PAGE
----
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Now to be clear, turkey does contain tryptophan. Tryptophan is an amino acid which the human body doesn’t naturally produce, but is essential to proper body function, and thus must be acquired from food.

The reason tryptophan is tied to drowsiness is that it is used by your body to create serotonin. Serotonin, among other things, acts as a calming agent in the brain and plays a key role in sleep. So with turkey containing tryptophan, one would logically say it would make you sleepy after you eat it… except, this isn’t actually the case.

The real sleepy culprit

Tryptophan and Drowsiness

So, why not? Primarily because of how we eat turkey and more importantly how the body deals with tryptophan. If you tend to eat a little turkey on an empty stomach, then there’s a small chance that the tryptophan in the turkey will make you a little drowsy right after you eat it. Add it to a sandwich or have it with some mashed potatoes or any other food eaten at the same time on a non-empty stomach and it won’t be the turkey that is making you drowsy.

It turns out, tryptophan needs to not only be taken on an empty stomach to have any instant effect, but also with little to no other amino acids or protein present in order to make you drowsy after you eat something that contains it. Given that there is a lot of protein in turkey and other amino acids, even if you are a bit malnourished, you are not likely to get drowsy from the tryptophan after you eat turkey, though it will increase your body’s store of the tryptophan.

What’s going on here is that when there are a lot of amino acids around, this causes “competition” among the amino acids as far as crossing the blood-brain barrier. Tryptophan is a particularly bulky amino acid so it ends up being at the back of the line, so to speak, and will generally stay there until those other amino acids are gone or, at the least, until enough of them are gone so the ratio of tryptophan to those other amino acids is drastically increased.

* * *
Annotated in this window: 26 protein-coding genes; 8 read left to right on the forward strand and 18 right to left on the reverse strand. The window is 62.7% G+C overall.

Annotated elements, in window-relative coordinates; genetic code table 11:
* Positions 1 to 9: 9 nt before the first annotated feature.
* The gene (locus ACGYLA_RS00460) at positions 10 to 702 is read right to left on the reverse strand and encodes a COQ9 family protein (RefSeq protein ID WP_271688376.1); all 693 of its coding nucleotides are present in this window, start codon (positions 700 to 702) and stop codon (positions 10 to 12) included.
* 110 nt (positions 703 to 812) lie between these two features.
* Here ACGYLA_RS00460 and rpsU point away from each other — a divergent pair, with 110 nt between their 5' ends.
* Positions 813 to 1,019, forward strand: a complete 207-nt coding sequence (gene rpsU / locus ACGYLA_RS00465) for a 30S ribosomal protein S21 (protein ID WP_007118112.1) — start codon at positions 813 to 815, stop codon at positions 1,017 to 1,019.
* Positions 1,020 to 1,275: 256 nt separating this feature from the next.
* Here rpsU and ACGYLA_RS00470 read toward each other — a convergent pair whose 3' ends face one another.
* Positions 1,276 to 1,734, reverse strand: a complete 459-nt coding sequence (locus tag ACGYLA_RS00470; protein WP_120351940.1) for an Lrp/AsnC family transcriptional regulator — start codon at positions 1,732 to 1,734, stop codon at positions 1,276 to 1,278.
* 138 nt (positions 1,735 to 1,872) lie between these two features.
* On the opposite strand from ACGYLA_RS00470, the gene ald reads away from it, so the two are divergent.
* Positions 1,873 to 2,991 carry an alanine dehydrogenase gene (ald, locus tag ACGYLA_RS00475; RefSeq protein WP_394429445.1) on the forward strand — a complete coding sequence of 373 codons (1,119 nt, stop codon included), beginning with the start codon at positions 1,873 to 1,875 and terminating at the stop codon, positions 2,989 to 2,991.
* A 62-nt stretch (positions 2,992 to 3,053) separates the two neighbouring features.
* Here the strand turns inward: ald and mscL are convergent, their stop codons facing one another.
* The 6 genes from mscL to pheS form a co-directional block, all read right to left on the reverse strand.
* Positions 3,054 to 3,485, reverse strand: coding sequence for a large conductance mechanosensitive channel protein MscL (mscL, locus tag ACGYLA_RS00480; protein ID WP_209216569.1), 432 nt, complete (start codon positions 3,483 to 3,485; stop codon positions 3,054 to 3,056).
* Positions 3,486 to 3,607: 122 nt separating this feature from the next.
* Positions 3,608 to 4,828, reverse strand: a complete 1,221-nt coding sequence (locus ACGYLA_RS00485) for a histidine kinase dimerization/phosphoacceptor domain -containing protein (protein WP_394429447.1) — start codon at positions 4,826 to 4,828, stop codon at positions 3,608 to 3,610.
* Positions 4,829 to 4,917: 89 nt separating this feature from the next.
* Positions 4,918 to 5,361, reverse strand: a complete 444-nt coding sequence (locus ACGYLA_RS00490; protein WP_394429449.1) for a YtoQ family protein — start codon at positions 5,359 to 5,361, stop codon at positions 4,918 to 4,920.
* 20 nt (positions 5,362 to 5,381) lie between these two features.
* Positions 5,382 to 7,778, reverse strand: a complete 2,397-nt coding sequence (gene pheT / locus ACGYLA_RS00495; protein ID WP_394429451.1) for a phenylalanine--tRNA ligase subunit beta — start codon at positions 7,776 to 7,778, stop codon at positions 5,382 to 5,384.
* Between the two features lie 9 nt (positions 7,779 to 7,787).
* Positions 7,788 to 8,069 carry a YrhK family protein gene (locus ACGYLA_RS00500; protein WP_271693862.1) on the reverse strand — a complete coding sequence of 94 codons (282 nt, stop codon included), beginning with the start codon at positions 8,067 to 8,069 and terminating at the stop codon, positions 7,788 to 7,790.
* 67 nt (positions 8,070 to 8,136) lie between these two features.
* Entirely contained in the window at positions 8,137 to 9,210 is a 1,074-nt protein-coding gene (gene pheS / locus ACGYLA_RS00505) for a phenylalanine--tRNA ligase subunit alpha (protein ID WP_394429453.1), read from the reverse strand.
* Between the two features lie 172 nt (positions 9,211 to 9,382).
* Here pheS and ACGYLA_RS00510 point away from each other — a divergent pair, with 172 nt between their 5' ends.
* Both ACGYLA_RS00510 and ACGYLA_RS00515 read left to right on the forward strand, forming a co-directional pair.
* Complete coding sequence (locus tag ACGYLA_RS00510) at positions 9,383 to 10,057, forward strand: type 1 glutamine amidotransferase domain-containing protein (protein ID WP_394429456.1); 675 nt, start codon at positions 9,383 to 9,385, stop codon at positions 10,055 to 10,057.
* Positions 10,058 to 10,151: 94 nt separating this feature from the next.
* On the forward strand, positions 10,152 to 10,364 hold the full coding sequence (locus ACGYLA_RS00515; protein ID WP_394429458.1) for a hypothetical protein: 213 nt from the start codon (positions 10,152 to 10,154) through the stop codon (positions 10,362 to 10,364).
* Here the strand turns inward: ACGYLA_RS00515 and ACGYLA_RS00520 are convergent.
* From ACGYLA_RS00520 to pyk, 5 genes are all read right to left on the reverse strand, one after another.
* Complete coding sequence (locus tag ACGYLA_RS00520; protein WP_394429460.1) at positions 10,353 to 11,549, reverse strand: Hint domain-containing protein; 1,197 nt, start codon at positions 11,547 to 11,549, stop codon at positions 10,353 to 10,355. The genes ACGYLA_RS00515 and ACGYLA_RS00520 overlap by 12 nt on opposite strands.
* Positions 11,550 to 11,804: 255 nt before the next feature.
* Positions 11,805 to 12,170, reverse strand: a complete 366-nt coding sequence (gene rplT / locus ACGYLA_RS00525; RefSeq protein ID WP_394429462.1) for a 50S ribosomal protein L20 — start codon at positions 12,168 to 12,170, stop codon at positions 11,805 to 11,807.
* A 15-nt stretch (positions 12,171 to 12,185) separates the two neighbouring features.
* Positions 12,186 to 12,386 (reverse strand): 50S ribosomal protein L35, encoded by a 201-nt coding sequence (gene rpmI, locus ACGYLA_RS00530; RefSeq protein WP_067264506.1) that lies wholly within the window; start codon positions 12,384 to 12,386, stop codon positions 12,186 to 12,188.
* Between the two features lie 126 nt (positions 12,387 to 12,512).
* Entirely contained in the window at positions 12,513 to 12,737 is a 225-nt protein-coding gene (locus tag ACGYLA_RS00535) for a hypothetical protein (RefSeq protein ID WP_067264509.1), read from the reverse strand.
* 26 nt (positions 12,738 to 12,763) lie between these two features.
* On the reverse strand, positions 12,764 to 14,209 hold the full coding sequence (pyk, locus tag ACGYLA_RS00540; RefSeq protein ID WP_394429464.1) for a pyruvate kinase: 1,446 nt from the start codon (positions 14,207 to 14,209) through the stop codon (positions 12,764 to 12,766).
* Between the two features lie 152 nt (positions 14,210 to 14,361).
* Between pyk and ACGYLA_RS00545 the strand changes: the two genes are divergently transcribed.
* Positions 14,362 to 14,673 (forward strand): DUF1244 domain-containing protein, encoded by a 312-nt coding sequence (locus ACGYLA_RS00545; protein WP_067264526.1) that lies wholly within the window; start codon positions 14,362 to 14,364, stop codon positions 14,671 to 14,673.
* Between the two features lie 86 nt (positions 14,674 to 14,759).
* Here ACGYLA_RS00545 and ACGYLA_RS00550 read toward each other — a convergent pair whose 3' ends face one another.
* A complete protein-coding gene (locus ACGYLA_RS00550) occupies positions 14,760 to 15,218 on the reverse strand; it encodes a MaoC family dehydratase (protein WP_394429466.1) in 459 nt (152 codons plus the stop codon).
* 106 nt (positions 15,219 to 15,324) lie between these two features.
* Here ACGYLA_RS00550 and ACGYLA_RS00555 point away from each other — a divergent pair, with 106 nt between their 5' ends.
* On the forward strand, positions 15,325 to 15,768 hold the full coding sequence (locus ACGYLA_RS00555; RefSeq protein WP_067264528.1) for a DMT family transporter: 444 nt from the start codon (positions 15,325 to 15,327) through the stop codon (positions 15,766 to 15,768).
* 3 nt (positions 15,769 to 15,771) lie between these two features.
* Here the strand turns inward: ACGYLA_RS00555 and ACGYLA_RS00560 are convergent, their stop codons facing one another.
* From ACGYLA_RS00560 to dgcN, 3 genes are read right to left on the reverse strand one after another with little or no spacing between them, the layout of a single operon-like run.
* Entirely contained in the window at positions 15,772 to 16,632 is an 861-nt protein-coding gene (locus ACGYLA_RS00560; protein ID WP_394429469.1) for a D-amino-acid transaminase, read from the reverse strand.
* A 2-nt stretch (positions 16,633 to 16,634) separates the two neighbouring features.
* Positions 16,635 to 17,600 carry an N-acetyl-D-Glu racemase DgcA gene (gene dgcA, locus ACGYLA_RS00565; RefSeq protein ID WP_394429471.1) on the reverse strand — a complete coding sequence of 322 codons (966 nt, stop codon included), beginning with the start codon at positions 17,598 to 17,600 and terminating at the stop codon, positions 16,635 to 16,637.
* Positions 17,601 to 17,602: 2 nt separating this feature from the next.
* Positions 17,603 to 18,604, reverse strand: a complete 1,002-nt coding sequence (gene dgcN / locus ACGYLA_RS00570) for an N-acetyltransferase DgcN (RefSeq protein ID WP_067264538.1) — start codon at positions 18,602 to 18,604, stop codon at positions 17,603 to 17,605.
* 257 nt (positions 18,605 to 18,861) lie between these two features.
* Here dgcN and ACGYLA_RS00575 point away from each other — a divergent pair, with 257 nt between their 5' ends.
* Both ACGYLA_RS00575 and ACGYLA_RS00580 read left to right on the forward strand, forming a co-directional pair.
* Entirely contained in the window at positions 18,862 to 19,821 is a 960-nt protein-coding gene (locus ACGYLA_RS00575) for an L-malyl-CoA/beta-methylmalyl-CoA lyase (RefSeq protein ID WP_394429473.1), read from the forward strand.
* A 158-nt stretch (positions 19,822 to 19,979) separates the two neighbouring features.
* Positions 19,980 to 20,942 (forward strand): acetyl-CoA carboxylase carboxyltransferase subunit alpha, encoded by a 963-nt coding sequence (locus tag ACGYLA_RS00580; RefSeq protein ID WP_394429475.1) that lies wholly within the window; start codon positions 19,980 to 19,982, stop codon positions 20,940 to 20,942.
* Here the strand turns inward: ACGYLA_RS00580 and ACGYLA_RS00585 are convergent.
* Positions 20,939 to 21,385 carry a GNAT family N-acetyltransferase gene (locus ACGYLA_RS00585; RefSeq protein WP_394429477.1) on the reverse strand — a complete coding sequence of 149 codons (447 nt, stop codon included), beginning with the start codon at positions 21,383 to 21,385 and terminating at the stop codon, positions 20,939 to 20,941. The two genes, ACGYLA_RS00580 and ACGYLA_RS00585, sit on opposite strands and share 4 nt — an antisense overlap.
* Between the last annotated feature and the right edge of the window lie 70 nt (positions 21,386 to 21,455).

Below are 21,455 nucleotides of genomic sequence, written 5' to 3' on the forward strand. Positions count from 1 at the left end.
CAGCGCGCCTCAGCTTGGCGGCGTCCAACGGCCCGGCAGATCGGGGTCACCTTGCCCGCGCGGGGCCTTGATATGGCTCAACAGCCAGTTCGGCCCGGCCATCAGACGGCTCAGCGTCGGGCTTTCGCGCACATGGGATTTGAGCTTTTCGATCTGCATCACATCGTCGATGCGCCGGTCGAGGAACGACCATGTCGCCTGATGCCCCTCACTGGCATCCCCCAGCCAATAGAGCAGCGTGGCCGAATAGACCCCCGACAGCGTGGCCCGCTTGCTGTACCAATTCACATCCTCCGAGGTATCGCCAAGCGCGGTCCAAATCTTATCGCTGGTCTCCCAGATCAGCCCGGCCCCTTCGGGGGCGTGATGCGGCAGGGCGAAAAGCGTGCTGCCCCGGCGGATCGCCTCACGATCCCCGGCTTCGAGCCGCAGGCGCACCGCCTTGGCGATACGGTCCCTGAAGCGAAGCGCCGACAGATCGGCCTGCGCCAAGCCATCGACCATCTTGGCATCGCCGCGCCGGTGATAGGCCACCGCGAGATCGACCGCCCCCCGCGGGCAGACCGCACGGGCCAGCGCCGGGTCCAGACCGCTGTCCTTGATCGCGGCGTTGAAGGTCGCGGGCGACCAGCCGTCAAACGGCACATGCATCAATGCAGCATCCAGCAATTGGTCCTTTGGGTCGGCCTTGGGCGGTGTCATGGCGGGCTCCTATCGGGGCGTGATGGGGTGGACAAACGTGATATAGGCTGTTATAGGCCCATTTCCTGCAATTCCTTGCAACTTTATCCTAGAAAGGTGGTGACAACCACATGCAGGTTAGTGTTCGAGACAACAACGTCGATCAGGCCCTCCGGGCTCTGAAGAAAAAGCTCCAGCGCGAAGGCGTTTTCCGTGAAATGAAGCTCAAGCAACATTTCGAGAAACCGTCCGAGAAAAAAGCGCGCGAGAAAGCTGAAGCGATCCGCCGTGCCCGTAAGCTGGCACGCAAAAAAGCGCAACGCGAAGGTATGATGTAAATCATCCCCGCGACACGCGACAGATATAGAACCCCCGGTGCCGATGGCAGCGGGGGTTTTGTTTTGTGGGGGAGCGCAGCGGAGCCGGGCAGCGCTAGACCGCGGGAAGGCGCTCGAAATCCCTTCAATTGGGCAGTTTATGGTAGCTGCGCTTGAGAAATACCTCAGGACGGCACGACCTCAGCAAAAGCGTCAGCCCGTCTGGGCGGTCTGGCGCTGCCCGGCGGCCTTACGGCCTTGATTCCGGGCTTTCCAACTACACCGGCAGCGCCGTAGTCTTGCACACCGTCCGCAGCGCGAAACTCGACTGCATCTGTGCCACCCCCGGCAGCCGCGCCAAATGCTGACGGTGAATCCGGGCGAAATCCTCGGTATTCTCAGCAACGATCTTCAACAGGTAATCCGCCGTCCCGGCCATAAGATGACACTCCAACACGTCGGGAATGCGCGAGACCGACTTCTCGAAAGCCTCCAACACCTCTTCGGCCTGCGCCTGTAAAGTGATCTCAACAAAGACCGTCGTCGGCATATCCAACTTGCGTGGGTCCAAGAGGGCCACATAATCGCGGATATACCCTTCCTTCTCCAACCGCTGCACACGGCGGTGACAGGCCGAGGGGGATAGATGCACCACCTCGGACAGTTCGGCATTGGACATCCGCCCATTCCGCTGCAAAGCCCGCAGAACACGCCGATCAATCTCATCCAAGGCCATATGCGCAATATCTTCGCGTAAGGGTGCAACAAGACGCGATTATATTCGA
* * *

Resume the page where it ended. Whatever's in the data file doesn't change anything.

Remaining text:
Stuffing Yourself

So why do you get drowsy after, for example, eating turkey on Thanksgiving? Well, there are a lot of reasons, but primarily because with your holiday meal you likely just crammed a couple of days worth of food into your body in the span of an hour or so, possibly with some alcohol, which is a central nervous system depressant that has a mild sedative effect. Also, with a full stomach, your body directs blood away from your central nervous system and other organ systems to help with your digestive system. More than anything, this is probably causing most of the drowsiness after a large turkey dinner, such as on Thanksgiving or Christmas etc.

Getting tired? Maybe you shouldn't have inhaled 3 pounds of food.

The “drowsy” effect is even more noticeable when your food contains quite a bit of various fats, which take a lot of energy to digest, and carbohydrates. Carbohydrates in particular cause a release of insulin. This results in various amino acids being swept out of your blood, being absorbed into your muscle cells, and thus the tryptophan to other amino acid ratio increases quite a bit, giving the tryptophan a better shot of crossing the blood-brain barrier and raising your serotonin levels.

Now there is typically always a nice store of tryptophan in your body at any given time due to the fact that it is found in higher levels than turkey in chicken, beef, pork, cheese, chicken eggs (which contain nearly four times as much tryptophan per ounce over turkey), sunflower seeds, and many types of fish; it also is found, in lesser amounts as in turkey, in milk, beans, sesame seeds, lamb, wheat flour, chocolate, white rice, oatmeal, potatoes, and bananas, etc. So your body is typically stocked full of tryptophan most of the time and eating some turkey is not going to significantly change your body’s store, though it will add some.

Given that you usually have this large store of tryptophan already in your system, it is unlikely that the small amounts received from a turkey dinner would be the reason you get drowsy. Otherwise, wouldn’t you be drowsy all of the time?

So, if you want to point to a specific food that can make you drowsy, it would be things high in carbohydrates such as pasta, mashed potatoes, breads, etc. (main components of the traditional turkey dinner); these not only cause your body to direct more blood towards your abdomen and away from other organ systems, which will make you drowsy, but also will result in some of the tryptophan hanging out in your body long enough to actually get a chance to make it passed the blood-brain barrier to eventually produce some serotonin.

[Reposted (with editing) from Misconception Junction]